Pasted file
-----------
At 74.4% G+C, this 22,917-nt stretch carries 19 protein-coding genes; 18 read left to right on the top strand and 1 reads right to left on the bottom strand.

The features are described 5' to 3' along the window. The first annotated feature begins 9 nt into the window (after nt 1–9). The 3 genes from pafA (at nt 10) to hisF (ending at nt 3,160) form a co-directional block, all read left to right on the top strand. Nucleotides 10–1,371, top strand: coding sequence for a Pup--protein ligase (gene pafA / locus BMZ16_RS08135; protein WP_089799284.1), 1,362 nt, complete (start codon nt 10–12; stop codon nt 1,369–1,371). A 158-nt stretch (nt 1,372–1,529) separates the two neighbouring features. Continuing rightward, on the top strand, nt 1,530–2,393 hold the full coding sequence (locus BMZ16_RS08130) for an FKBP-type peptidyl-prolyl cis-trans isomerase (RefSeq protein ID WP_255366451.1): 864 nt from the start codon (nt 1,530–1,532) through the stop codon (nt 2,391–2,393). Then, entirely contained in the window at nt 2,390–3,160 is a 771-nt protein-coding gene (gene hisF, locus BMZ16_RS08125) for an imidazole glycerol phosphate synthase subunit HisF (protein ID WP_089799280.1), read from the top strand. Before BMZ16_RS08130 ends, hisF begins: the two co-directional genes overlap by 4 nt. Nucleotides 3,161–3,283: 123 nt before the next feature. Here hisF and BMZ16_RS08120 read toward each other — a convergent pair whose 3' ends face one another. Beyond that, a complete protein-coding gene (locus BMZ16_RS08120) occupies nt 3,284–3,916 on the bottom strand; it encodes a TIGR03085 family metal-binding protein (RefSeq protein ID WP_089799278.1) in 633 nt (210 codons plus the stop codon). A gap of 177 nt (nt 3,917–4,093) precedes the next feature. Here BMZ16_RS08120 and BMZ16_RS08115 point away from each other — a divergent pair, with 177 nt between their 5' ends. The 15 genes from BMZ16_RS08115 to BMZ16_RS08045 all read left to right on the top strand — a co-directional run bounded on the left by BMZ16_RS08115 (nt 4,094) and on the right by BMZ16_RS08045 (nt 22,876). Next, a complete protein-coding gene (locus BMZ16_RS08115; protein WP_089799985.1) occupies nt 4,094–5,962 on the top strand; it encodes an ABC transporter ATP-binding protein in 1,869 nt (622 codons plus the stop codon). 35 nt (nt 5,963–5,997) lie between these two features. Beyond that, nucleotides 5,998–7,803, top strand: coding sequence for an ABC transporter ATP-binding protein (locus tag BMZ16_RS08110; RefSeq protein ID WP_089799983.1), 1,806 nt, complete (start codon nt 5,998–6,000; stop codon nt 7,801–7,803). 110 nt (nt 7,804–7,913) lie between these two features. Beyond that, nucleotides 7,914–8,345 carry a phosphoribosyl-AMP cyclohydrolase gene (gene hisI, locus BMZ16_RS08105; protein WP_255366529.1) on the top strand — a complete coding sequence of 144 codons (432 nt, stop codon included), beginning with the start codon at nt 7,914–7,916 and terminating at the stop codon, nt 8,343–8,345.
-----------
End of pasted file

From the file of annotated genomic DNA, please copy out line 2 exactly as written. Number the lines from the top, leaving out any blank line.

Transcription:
The features are described 5' to 3' along the window. The first annotated feature begins 9 nt into the window (after nt 1–9). The 3 genes from pafA (at nt 10) to hisF (ending at nt 3,160) form a co-directional block, all read left to right on the top strand. Nucleotides 10–1,371, top strand: coding sequence for a Pup--protein ligase (gene pafA / locus BMZ16_RS08135; protein WP_089799284.1), 1,362 nt, complete (start codon nt 10–12; stop codon nt 1,369–1,371). A 158-nt stretch (nt 1,372–1,529) separates the two neighbouring features. Continuing rightward, on the top strand, nt 1,530–2,393 hold the full coding sequence (locus BMZ16_RS08130) for an FKBP-type peptidyl-prolyl cis-trans isomerase (RefSeq protein ID WP_255366451.1): 864 nt from the start codon (nt 1,530–1,532) through the stop codon (nt 2,391–2,393). Then, entirely contained in the window at nt 2,390–3,160 is a 771-nt protein-coding gene (gene hisF, locus BMZ16_RS08125) for an imidazole glycerol phosphate synthase subunit HisF (protein ID WP_089799280.1), read from the top strand. Before BMZ16_RS08130 ends, hisF begins: the two co-directional genes overlap by 4 nt. Nucleotides 3,161–3,283: 123 nt before the next feature. Here hisF and BMZ16_RS08120 read toward each other — a convergent pair whose 3' ends face one another. Beyond that, a complete protein-coding gene (locus BMZ16_RS08120) occupies nt 3,284–3,916 on the bottom strand; it encodes a TIGR03085 family metal-binding protein (RefSeq protein ID WP_089799278.1) in 633 nt (210 codons plus the stop codon). A gap of 177 nt (nt 3,917–4,093) precedes the next feature. Here BMZ16_RS08120 and BMZ16_RS08115 point away from each other — a divergent pair, with 177 nt between their 5' ends. The 15 genes from BMZ16_RS08115 to BMZ16_RS08045 all read left to right on the top strand — a co-directional run bounded on the left by BMZ16_RS08115 (nt 4,094) and on the right by BMZ16_RS08045 (nt 22,876). Next, a complete protein-coding gene (locus BMZ16_RS08115; protein WP_089799985.1) occupies nt 4,094–5,962 on the top strand; it encodes an ABC transporter ATP-binding protein in 1,869 nt (622 codons plus the stop codon). 35 nt (nt 5,963–5,997) lie between these two features. Beyond that, nucleotides 5,998–7,803, top strand: coding sequence for an ABC transporter ATP-binding protein (locus tag BMZ16_RS08110; RefSeq protein ID WP_089799983.1), 1,806 nt, complete (start codon nt 5,998–6,000; stop codon nt 7,801–7,803). 110 nt (nt 7,804–7,913) lie between these two features. Beyond that, nucleotides 7,914–8,345 carry a phosphoribosyl-AMP cyclohydrolase gene (gene hisI, locus BMZ16_RS08105; protein WP_255366529.1) on the top strand — a complete coding sequence of 144 codons (432 nt, stop codon included), beginning with the start codon at nt 7,914–7,916 and terminating at the stop codon, nt 8,343–8,345.